OpenIR and the Need for Diverse “Inventors”

OpenIR, AMAN (Alliance of Indigenous Peoples of the Indonesian Archipelago), and Sekber REDD+ (Reducing Emissions from Deforestation and forest Degradation) add IR mapping to their citizen journalism system.

Much of the diversity-related work at the MIT Media Lab takes place beyond the boundaries of the Media Lab (ML), MIT, and even beyond the borders of Massachusetts and the United States.

My name is Arlene Ducao, and when I came to the ML in 2011 to study in the Information Ecology group, I hoped to introduce a stronger social consciousness and global element to my research. Having previously worked with scientists and technologists for years, I’d come to believe that social and global consciousness is necessary for research to have relevance in the long term. MIT, and particularly ML, seemed like a great place to connect with others researching creative technology.

OpenIR (Open Infrared,, my Master’s thesis project, is a set of tools that make infrared satellite data more accessible and useful for crowdmapping applications. Its initial study area was Indonesia, namely the flood-prone city of Jakarta, deforested regions of West and Central Kalimantan (Borneo), and the volcanic city of Yogyakarta. Because Indonesia lies at the intersection of economic development and many kinds of ecological vulnerability, it is the home of several organizations that supported OpenIR when we traveled to the country to conduct usability studies: UN Global Pulse, Humanitarian OpenStreetMap Team, Ruai TV, AMAN (Indigenous Peoples of the Indonesian Archipelago), and many more. Indonesia is also in Southeast Asia, my ancestral home, so the project also involved a level of personal exploration for me. My weekly photojournals, fieldwork report, and personal reflections are documented on the OpenIR site. OpenIR was supported in large part by the MIT Public Service Center, one of the institute’s best resources for supporting international development work. OpenIR was also the major effort of team members Ilias Koen, Juhee Bae, Barry Beagen, several undergraduate CS students, as well as Indonesia-based community partner Harry Sujadi, and advisers Henry Holtzman, Lela Prashad, and Steve Chan. I consider all of these people, and many more in the U.S., Indonesia, and Africa, to be “inventors” on the OpenIR project.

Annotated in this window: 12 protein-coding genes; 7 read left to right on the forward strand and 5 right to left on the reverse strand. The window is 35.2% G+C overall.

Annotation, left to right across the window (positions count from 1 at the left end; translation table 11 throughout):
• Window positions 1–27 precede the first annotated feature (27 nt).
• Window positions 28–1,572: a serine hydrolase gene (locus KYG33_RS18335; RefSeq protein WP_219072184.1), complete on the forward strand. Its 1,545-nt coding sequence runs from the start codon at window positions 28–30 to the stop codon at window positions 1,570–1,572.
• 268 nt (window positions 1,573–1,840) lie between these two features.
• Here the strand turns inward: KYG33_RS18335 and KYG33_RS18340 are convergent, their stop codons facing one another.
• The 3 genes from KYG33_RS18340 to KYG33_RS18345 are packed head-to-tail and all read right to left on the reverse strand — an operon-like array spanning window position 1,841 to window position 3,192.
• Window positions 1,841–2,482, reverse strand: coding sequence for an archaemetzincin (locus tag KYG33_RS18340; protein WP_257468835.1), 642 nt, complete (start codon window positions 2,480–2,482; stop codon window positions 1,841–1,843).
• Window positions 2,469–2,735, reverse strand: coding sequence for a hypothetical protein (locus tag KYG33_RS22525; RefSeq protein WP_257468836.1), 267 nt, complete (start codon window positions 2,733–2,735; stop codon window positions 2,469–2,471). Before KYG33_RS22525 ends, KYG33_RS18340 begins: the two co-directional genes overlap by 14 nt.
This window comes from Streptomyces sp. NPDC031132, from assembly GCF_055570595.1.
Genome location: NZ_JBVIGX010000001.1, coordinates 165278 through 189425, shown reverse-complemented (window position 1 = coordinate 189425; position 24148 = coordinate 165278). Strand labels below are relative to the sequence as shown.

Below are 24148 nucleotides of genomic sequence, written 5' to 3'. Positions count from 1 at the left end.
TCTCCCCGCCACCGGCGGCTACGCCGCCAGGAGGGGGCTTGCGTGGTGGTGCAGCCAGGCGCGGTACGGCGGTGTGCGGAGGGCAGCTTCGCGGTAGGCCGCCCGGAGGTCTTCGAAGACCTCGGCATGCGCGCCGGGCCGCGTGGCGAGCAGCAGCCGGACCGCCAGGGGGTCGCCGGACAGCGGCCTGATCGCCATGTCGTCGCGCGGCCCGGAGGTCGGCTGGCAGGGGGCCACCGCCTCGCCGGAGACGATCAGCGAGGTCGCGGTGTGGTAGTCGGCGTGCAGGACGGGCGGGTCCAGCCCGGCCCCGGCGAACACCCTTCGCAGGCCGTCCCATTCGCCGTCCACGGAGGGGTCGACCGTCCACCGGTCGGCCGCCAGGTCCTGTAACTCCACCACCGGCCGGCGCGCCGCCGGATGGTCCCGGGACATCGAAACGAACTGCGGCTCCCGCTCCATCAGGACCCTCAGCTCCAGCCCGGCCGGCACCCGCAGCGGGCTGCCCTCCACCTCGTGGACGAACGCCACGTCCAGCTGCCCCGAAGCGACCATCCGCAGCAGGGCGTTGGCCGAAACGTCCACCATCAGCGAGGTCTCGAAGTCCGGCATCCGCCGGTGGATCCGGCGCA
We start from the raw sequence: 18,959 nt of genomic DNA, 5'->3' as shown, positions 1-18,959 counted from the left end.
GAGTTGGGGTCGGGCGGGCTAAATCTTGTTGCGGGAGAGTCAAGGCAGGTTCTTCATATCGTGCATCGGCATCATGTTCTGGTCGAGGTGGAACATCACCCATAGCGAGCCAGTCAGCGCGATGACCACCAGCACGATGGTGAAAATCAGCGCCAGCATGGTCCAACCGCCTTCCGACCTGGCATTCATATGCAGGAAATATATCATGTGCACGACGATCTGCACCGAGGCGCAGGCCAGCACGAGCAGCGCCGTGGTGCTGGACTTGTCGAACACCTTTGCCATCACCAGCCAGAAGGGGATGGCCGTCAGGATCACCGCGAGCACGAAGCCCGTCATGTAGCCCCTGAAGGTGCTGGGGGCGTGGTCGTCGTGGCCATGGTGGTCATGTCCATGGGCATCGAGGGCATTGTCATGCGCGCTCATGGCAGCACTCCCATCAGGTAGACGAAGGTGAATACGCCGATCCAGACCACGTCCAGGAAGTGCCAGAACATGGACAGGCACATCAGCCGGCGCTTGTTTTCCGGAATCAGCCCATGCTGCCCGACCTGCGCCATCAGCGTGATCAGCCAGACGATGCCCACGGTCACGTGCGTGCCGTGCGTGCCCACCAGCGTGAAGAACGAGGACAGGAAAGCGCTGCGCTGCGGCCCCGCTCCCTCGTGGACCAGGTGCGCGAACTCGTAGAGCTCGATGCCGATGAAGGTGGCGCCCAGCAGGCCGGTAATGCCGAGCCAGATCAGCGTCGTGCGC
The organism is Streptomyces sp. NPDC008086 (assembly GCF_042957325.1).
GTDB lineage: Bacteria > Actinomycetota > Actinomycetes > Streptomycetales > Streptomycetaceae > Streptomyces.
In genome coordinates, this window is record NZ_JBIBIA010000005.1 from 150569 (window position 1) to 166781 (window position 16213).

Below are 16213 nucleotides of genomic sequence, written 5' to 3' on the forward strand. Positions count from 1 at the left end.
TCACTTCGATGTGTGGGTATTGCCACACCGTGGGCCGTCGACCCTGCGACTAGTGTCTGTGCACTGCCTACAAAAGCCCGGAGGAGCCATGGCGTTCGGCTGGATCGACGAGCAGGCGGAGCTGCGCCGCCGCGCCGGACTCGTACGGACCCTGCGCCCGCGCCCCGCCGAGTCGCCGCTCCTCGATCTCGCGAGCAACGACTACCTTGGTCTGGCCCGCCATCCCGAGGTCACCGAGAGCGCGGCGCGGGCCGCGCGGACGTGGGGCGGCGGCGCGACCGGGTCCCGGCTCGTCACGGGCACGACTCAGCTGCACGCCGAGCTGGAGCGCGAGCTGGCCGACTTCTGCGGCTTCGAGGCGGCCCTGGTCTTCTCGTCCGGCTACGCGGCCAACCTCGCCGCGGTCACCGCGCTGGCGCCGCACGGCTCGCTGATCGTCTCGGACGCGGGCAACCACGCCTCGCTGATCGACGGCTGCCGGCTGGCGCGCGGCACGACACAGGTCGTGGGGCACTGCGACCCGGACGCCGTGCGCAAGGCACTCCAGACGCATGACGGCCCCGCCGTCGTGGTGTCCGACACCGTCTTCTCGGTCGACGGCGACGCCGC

Since Stuart Brand’s 1988 book about the Media Lab, “Inventing the Future” is a catchphrase commonly associated with the Lab. But who is inventing the future? Who should be inventing the future? Is it a small group of Western-educated people with elite backgrounds and resources, creating products that the rest of the world is meant to passively receive? While few people today would admit that they believe this to be the case, this kind of thinking is still prevalent in the research and practice of many technologists. I’m not immune to this; I struggle to resist notions of elitist, hierarchical thinking that are highly disassociated with my own minority, immigrant, working class ancestry. I find that the most effective way to work through these notions is to think of myself, my research, and my work groups, even groups as large and influential at the Media Lab, as tiny parts of a vast global tapestry. Every person in that tapestry is inventing something that is well worth learning. Perhaps this tapestry-like connectedness is related to what ML Director Joi Ito means when he discusses ML as a “platform, not a container.” A search for new kinds of connectedness, with inventors too often ignored or at least underrepresented, is major part of what fuels OpenIR, my field work to Indonesia, and my involvement with ML’s Diversity initiatives.